Again, however, the Trust should encourage and facilitate the work of other parties in this area. In addition, because of its local presence, the Trust can play a special role in obtaining water samples for analysis. For example, strategic sampling during the brief periods of floodwater is important because many changes in water chemistry become particularly evident under these conditions. This form of sampling is sometimes best organised locally by people on the ground who are in a position to respond quickly to transient events.

1c. The smolt migration. Although the Trust’s remit is effectively restricted to juvenile salmonids and to fresh water because of the immense resources required to perform marine research, there are aspects of the transitional phase between freshwater and marine life of juvenile salmonids that are important and potentially accessible.  These relate to behaviour at smolting and during the early stage of marine life and they are particularly important in the context of marine renewables development.

First, the migration of smolts and their entry to the sea is considered to take place around May. However, this timing is only generally defined and although river managers gain an impression from their observations, no specific information exists for the Flow Country rivers.  Knowledge of timing is necessary for mitigation, for example, during construction works; potentially disruptive operations such as pile-driving can be timed to avoid sensitive periods when these are known.

Temporary smolt-wheel traps can be used to capture migrant smolts enabling timings to be defined. In addition, smolt trapping would produce information on body size and age (from scale reading) that would complement electric-fishing survey information obtained earlier in the life-cycle.

Secondly, the Pentland Firth and its environs will be central to marine renewables development because the extreme sea conditions that prevail there represent an intense and relatively consistent source of power.  Indeed, tidal flows in the Firth are so rapid that they must totally dominate the movements of any young fish that attempt to move through because the speed of the currents is so much greater than the swimming capacity of the fish. As is well-known, there is a risk that marine turbines or wave energy converters will add addition risks to any smolts in the vicinity as they transit to their feeding grounds in the northern ocean.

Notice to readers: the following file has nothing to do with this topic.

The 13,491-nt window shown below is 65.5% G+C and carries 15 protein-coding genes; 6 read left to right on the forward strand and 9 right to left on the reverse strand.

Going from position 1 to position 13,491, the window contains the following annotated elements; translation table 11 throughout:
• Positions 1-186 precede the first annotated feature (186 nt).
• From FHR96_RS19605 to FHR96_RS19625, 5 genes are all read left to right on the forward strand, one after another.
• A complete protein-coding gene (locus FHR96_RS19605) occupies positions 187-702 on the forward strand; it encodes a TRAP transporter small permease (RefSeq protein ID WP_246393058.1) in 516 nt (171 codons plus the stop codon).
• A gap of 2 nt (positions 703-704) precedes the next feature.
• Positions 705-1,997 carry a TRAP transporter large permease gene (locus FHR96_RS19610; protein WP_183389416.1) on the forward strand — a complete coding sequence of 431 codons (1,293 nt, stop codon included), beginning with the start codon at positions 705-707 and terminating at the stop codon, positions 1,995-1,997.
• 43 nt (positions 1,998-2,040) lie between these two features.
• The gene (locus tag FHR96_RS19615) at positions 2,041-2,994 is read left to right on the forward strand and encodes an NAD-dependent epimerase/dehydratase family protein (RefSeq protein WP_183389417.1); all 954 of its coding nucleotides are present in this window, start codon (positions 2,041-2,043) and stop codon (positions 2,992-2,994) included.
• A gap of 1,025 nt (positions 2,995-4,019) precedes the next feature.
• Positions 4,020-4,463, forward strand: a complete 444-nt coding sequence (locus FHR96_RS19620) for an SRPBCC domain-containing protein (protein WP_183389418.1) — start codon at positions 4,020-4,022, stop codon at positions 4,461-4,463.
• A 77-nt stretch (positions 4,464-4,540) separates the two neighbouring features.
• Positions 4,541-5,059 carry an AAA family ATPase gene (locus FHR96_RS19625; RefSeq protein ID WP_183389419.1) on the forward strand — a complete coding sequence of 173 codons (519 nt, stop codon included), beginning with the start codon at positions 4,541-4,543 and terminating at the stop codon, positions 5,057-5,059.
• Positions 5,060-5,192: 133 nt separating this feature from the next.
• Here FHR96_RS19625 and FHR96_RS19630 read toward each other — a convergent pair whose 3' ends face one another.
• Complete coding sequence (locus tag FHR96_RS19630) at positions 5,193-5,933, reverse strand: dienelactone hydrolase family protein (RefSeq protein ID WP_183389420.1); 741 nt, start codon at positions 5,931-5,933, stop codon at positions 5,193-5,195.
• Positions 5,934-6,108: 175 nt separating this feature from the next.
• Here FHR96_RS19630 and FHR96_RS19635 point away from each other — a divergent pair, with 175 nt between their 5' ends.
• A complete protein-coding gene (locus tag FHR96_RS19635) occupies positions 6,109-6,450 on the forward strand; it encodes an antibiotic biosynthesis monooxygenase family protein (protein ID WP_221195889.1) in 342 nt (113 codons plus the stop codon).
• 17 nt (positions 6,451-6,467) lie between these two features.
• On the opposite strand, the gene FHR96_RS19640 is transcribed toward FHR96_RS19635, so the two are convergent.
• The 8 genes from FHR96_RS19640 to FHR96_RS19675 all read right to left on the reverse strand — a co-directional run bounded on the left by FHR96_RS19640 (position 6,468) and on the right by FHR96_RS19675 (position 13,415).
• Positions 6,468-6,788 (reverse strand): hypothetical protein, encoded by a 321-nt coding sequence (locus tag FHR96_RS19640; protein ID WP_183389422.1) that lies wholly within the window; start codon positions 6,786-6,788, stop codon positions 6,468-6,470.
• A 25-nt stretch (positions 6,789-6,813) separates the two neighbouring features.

A glance at the map, however, suggests that smolts leaving the various Flow Country rivers will not be affected in the same ways or to the same extent. Thus, for example, smolts leaving the Thurso or Naver need not enter the Pentland Firth to make their journey, especially if they initially head westwards and close inshore.  However, for smolts leaving the Wick or Berriedale, for example, the risks appear to be much greater because the Pentland Firth is an obvious candidate route north and westwards towards the feeding grounds. These same considerations are likely to relate to any of the developments that are planned and to any future proposals because, perhaps paradoxically, the proximity of the Flow Country rivers to the developments increases the likelihood that their migrants will be differently affected. Unfortunately, there is no information on the actual routes used by smolts leaving the Flow Country rivers or, indeed, any other rivers, and this is a critical knowledge gap.

MSS is currently planning a programme to study the outwards movement of smolts in coastal waters. Although the details of this work have not been finalised the approach is likely to centre on using arrays of listening stations to follow smolts tagged with acoustic transmitters. The resources required to mount such an operation are very large and it is therefore unlikely that any programme will be sufficiently extensive to generate the local information the Trust needs.

Active tracking – by which smolts tagged with acoustic transmitters are followed from a boat using a hand-held acoustic receiver – is challenging but technically feasible and the associated costs are likely to be less. Active tracking is potentially suited to getting fine-grain information on the initial marine routes of small numbers of individuals - even if work is only possible for short periods and in good weather. The downside is that active tracking places a huge premium on the skills and tenacity of those involved.

Because of the importance of this work and its difficulty, the Trust should seek collaboration, making facilities and fish available and supporting the specialists who might carry out such work. Active tracking has the potential to provide an understanding of the scope for interaction between smolts and renewables, particularly if the work is repeated across a representative sample of the Flow Country rivers.  If such studies were available they would pinpoint particular areas of concern for the first time and eliminate or downgrade others. This, in turn, would permit a more informed strategic approach to consideration of interactions between fisheries and renewables than is currently possible.